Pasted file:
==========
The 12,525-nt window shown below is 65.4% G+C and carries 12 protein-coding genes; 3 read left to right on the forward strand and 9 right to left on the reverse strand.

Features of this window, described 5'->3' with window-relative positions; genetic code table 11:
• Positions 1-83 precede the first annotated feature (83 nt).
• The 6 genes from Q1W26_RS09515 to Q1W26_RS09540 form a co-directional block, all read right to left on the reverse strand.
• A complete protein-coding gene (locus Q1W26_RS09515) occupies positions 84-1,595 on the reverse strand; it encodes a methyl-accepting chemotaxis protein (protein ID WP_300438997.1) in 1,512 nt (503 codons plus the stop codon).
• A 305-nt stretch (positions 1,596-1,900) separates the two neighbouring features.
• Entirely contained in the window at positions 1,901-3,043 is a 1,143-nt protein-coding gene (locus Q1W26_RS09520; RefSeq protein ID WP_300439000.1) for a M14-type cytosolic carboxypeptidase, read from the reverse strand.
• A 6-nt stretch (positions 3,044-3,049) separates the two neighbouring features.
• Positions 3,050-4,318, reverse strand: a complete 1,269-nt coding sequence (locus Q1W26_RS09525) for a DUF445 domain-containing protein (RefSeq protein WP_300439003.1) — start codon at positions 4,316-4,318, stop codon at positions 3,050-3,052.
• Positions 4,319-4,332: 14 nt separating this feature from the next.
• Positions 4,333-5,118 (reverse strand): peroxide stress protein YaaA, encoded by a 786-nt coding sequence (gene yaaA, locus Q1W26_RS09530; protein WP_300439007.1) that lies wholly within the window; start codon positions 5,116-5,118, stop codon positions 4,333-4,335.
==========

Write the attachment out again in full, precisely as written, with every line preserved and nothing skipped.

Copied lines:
The 12,525-nt window shown below is 65.4% G+C and carries 12 protein-coding genes; 3 read left to right on the forward strand and 9 right to left on the reverse strand.

Features of this window, described 5'->3' with window-relative positions; genetic code table 11:
• Positions 1-83 precede the first annotated feature (83 nt).
• The 6 genes from Q1W26_RS09515 to Q1W26_RS09540 form a co-directional block, all read right to left on the reverse strand.
• A complete protein-coding gene (locus Q1W26_RS09515) occupies positions 84-1,595 on the reverse strand; it encodes a methyl-accepting chemotaxis protein (protein ID WP_300438997.1) in 1,512 nt (503 codons plus the stop codon).
• A 305-nt stretch (positions 1,596-1,900) separates the two neighbouring features.
• Entirely contained in the window at positions 1,901-3,043 is a 1,143-nt protein-coding gene (locus Q1W26_RS09520; RefSeq protein ID WP_300439000.1) for a M14-type cytosolic carboxypeptidase, read from the reverse strand.
• A 6-nt stretch (positions 3,044-3,049) separates the two neighbouring features.
• Positions 3,050-4,318, reverse strand: a complete 1,269-nt coding sequence (locus Q1W26_RS09525) for a DUF445 domain-containing protein (RefSeq protein WP_300439003.1) — start codon at positions 4,316-4,318, stop codon at positions 3,050-3,052.
• Positions 4,319-4,332: 14 nt separating this feature from the next.
• Positions 4,333-5,118 (reverse strand): peroxide stress protein YaaA, encoded by a 786-nt coding sequence (gene yaaA, locus Q1W26_RS09530; protein WP_300439007.1) that lies wholly within the window; start codon positions 5,116-5,118, stop codon positions 4,333-4,335.